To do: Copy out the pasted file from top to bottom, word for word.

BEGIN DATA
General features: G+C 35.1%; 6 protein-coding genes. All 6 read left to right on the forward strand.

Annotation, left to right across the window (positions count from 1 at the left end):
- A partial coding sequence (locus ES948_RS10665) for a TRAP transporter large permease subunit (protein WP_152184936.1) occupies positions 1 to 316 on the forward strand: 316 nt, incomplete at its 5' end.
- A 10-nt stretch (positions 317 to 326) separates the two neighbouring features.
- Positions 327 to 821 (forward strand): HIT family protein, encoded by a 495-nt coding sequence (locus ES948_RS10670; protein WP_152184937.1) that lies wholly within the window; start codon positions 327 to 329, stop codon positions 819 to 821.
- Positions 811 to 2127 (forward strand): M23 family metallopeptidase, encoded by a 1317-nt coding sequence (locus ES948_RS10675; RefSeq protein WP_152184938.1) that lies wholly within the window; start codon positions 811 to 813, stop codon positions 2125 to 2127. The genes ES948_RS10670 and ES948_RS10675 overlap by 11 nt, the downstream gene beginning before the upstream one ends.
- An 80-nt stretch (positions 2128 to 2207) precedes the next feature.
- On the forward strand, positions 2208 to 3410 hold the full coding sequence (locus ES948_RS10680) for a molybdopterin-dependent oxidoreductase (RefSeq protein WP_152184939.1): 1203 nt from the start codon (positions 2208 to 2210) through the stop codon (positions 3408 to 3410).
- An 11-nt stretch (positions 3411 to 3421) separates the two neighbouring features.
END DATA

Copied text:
General features: G+C 35.1%; 6 protein-coding genes. All 6 read left to right on the forward strand.

Annotation, left to right across the window (positions count from 1 at the left end):
- A partial coding sequence (locus ES948_RS10665) for a TRAP transporter large permease subunit (protein WP_152184936.1) occupies positions 1 to 316 on the forward strand: 316 nt, incomplete at its 5' end.
- A 10-nt stretch (positions 317 to 326) separates the two neighbouring features.
- Positions 327 to 821 (forward strand): HIT family protein, encoded by a 495-nt coding sequence (locus ES948_RS10670; protein WP_152184937.1) that lies wholly within the window; start codon positions 327 to 329, stop codon positions 819 to 821.
- Positions 811 to 2127 (forward strand): M23 family metallopeptidase, encoded by a 1317-nt coding sequence (locus ES948_RS10675; RefSeq protein WP_152184938.1) that lies wholly within the window; start codon positions 811 to 813, stop codon positions 2125 to 2127. The genes ES948_RS10670 and ES948_RS10675 overlap by 11 nt, the downstream gene beginning before the upstream one ends.
- An 80-nt stretch (positions 2128 to 2207) precedes the next feature.
- On the forward strand, positions 2208 to 3410 hold the full coding sequence (locus ES948_RS10680) for a molybdopterin-dependent oxidoreductase (RefSeq protein WP_152184939.1): 1203 nt from the start codon (positions 2208 to 2210) through the stop codon (positions 3408 to 3410).
- An 11-nt stretch (positions 3411 to 3421) separates the two neighbouring features.